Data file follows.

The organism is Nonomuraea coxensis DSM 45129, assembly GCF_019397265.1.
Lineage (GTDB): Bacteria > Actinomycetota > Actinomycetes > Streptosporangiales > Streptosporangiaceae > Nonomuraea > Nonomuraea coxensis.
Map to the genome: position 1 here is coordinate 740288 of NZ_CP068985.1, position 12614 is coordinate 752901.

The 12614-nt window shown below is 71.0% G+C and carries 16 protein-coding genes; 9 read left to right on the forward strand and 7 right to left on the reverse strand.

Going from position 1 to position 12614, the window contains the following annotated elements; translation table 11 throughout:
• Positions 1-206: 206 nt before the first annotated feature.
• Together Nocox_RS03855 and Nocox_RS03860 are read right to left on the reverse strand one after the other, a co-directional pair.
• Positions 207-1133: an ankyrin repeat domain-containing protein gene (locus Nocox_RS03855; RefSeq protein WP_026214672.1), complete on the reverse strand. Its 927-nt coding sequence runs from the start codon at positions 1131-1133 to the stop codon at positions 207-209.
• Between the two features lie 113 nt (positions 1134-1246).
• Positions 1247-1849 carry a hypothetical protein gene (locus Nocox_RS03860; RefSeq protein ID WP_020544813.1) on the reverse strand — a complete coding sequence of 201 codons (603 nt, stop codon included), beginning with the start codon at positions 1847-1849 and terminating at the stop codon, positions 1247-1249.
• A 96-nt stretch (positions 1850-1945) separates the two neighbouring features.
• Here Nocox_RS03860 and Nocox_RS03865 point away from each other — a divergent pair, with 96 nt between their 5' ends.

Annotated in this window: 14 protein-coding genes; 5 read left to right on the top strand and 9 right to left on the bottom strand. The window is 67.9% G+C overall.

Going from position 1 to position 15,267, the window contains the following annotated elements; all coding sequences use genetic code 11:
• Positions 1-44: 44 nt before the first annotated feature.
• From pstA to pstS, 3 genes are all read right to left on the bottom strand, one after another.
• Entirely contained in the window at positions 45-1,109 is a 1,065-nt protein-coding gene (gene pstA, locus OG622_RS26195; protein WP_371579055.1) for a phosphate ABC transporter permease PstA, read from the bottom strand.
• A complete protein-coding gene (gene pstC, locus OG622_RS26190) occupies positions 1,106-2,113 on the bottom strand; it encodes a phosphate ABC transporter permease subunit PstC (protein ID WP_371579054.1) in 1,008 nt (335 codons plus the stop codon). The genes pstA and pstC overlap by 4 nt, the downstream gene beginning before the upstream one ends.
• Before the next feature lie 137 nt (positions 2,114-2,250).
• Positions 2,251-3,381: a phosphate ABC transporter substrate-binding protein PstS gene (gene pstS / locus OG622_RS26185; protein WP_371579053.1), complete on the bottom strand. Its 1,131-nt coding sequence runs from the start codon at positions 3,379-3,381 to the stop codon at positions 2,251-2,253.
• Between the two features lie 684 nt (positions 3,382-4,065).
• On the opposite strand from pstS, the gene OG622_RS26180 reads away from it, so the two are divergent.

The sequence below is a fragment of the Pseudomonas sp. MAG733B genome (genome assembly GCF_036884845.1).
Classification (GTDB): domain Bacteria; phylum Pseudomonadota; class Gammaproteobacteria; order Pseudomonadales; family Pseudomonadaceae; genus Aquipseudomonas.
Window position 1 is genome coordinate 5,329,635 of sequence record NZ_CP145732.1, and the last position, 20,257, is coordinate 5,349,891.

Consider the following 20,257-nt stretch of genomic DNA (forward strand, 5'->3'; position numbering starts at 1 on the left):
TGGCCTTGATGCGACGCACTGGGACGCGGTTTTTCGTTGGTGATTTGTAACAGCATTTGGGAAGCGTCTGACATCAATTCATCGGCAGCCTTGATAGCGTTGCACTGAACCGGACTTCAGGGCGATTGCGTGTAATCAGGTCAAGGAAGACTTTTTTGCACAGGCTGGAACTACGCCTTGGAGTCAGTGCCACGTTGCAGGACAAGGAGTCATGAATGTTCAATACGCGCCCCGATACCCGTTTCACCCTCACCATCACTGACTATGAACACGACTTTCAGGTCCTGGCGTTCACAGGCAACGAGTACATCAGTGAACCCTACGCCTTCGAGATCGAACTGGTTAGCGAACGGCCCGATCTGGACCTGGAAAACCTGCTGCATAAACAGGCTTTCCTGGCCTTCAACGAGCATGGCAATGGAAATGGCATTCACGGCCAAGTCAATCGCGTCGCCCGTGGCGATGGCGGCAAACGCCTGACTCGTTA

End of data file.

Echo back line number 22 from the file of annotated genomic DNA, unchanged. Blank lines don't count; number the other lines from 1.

• On the opposite strand from pstS, the gene OG622_RS26180 reads away from it, so the two are divergent.